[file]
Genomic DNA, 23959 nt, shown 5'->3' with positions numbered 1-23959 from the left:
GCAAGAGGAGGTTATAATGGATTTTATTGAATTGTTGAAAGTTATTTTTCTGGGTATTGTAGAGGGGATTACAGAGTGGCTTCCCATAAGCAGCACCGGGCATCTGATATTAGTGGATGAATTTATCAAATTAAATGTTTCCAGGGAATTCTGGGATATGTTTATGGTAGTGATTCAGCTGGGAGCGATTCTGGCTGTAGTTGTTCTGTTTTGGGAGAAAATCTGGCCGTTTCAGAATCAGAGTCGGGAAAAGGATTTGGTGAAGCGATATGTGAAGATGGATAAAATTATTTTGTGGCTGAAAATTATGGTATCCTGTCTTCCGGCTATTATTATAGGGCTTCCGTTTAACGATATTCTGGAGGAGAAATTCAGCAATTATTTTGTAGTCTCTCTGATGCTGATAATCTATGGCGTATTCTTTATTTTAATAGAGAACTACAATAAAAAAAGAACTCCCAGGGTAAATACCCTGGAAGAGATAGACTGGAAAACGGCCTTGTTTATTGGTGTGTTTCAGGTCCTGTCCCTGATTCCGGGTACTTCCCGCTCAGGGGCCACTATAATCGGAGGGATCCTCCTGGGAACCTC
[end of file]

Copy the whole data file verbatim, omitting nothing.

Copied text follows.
Genomic DNA, 23959 nt, shown 5'->3' with positions numbered 1-23959 from the left:
GCAAGAGGAGGTTATAATGGATTTTATTGAATTGTTGAAAGTTATTTTTCTGGGTATTGTAGAGGGGATTACAGAGTGGCTTCCCATAAGCAGCACCGGGCATCTGATATTAGTGGATGAATTTATCAAATTAAATGTTTCCAGGGAATTCTGGGATATGTTTATGGTAGTGATTCAGCTGGGAGCGATTCTGGCTGTAGTTGTTCTGTTTTGGGAGAAAATCTGGCCGTTTCAGAATCAGAGTCGGGAAAAGGATTTGGTGAAGCGATATGTGAAGATGGATAAAATTATTTTGTGGCTGAAAATTATGGTATCCTGTCTTCCGGCTATTATTATAGGGCTTCCGTTTAACGATATTCTGGAGGAGAAATTCAGCAATTATTTTGTAGTCTCTCTGATGCTGATAATCTATGGCGTATTCTTTATTTTAATAGAGAACTACAATAAAAAAAGAACTCCCAGGGTAAATACCCTGGAAGAGATAGACTGGAAAACGGCCTTGTTTATTGGTGTGTTTCAGGTCCTGTCCCTGATTCCGGGTACTTCCCGCTCAGGGGCCACTATAATCGGAGGGATCCTCCTGGGAACCTC